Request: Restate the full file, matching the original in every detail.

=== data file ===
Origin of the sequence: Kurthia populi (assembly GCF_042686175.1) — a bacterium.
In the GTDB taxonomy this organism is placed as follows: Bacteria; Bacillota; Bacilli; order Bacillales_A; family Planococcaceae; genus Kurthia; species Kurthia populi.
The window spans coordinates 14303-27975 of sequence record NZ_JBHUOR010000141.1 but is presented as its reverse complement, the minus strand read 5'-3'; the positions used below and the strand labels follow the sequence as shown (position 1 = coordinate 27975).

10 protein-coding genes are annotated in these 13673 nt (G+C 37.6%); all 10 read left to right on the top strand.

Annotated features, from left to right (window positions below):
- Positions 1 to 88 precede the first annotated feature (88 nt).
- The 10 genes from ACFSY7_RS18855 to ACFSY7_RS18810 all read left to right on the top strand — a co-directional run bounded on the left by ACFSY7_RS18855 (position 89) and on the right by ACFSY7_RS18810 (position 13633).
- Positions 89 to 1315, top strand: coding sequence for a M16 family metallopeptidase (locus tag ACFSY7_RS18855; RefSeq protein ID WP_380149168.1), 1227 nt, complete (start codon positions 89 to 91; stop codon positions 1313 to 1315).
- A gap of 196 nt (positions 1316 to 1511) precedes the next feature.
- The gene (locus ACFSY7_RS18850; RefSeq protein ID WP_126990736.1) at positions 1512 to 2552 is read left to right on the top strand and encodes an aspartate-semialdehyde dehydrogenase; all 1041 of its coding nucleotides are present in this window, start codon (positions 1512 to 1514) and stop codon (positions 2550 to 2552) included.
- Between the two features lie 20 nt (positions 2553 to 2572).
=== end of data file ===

Origin of the sequence: Kurthia populi (assembly GCF_042686175.1) — a bacterium.
In the GTDB taxonomy this organism is placed as follows: Bacteria; Bacillota; Bacilli; order Bacillales_A; family Planococcaceae; genus Kurthia; species Kurthia populi.
The window spans coordinates 14303-27975 of sequence record NZ_JBHUOR010000141.1 but is presented as its reverse complement, the minus strand read 5'-3'; the positions used below and the strand labels follow the sequence as shown (position 1 = coordinate 27975).

10 protein-coding genes are annotated in these 13673 nt (G+C 37.6%); all 10 read left to right on the top strand.

Annotated features, from left to right (window positions below):
- Positions 1 to 88 precede the first annotated feature (88 nt).
- The 10 genes from ACFSY7_RS18855 to ACFSY7_RS18810 all read left to right on the top strand — a co-directional run bounded on the left by ACFSY7_RS18855 (position 89) and on the right by ACFSY7_RS18810 (position 13633).
- Positions 89 to 1315, top strand: coding sequence for a M16 family metallopeptidase (locus tag ACFSY7_RS18855; RefSeq protein ID WP_380149168.1), 1227 nt, complete (start codon positions 89 to 91; stop codon positions 1313 to 1315).
- A gap of 196 nt (positions 1316 to 1511) precedes the next feature.
- The gene (locus ACFSY7_RS18850; RefSeq protein ID WP_126990736.1) at positions 1512 to 2552 is read left to right on the top strand and encodes an aspartate-semialdehyde dehydrogenase; all 1041 of its coding nucleotides are present in this window, start codon (positions 1512 to 1514) and stop codon (positions 2550 to 2552) included.
- Between the two features lie 20 nt (positions 2553 to 2572).